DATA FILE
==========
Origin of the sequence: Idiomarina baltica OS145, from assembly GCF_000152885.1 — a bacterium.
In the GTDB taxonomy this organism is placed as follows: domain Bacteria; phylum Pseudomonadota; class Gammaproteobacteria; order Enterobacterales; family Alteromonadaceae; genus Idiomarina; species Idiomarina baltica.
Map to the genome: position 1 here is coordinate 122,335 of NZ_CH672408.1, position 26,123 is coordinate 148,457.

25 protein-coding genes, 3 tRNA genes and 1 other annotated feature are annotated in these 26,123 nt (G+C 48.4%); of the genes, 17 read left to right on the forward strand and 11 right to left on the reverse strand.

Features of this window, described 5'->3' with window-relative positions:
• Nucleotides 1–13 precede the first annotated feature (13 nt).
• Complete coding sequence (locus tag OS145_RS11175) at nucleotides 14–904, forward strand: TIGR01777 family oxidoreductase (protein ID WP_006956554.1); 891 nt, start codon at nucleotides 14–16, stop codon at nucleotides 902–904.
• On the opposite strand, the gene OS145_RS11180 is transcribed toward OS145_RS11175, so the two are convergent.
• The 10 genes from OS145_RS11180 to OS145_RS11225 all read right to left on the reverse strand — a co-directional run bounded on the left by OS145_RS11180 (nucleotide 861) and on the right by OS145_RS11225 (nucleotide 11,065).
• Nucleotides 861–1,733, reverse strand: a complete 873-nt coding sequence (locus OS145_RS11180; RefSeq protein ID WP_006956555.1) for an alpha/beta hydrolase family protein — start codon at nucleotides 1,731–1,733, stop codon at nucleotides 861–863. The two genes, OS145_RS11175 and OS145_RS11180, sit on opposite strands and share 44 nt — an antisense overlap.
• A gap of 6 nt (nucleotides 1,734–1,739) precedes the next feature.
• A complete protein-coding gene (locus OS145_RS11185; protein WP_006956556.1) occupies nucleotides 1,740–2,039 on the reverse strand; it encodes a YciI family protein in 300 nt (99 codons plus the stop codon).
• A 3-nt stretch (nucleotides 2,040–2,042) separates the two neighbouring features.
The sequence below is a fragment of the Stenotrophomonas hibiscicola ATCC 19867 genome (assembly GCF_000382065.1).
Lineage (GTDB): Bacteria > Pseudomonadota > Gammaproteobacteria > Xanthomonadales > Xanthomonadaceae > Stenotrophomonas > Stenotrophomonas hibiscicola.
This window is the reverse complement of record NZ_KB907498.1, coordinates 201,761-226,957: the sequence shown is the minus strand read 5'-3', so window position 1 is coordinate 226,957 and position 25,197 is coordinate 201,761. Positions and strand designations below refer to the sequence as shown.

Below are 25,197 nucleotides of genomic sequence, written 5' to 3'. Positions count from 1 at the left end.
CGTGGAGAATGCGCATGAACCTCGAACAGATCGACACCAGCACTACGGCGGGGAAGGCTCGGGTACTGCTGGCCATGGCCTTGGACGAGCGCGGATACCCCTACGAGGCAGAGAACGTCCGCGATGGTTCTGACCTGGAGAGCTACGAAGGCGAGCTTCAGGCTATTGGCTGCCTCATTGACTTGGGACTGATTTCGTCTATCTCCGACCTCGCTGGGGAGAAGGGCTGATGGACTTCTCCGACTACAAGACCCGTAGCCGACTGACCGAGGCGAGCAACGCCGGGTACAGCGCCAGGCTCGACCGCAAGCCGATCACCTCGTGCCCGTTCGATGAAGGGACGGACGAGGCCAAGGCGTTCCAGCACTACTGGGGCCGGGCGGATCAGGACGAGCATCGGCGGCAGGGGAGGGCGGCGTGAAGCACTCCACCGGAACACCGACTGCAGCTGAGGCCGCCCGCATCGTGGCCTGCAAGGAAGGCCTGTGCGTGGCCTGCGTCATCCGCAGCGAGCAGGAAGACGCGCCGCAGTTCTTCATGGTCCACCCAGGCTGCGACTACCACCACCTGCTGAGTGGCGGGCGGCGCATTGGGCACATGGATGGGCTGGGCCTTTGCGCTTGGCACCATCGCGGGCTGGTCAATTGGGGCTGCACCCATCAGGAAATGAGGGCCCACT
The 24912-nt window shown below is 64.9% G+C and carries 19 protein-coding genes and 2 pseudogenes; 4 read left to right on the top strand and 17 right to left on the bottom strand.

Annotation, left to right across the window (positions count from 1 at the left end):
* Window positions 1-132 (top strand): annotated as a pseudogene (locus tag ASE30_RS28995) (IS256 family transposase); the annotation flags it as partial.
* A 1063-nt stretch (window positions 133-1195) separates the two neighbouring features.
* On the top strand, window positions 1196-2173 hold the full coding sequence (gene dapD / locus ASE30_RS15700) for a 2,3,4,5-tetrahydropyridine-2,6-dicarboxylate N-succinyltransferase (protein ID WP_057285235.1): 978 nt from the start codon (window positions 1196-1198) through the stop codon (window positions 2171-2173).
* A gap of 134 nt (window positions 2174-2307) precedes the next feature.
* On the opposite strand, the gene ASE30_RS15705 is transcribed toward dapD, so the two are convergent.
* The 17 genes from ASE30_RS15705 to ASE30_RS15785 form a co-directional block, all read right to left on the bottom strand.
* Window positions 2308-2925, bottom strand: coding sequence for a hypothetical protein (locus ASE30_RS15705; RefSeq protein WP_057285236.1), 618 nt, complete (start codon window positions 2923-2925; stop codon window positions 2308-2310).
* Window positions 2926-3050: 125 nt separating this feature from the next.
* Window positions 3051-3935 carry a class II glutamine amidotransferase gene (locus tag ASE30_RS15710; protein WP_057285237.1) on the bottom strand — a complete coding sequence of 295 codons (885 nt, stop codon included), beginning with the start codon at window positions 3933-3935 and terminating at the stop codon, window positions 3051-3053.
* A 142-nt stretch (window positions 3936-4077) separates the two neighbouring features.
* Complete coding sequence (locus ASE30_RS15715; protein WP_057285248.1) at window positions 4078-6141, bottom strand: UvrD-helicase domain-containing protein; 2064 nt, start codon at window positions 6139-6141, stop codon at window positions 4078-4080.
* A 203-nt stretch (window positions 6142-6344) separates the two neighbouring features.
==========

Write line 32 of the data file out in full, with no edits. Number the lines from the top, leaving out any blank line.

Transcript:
* A 203-nt stretch (window positions 6142-6344) separates the two neighbouring features.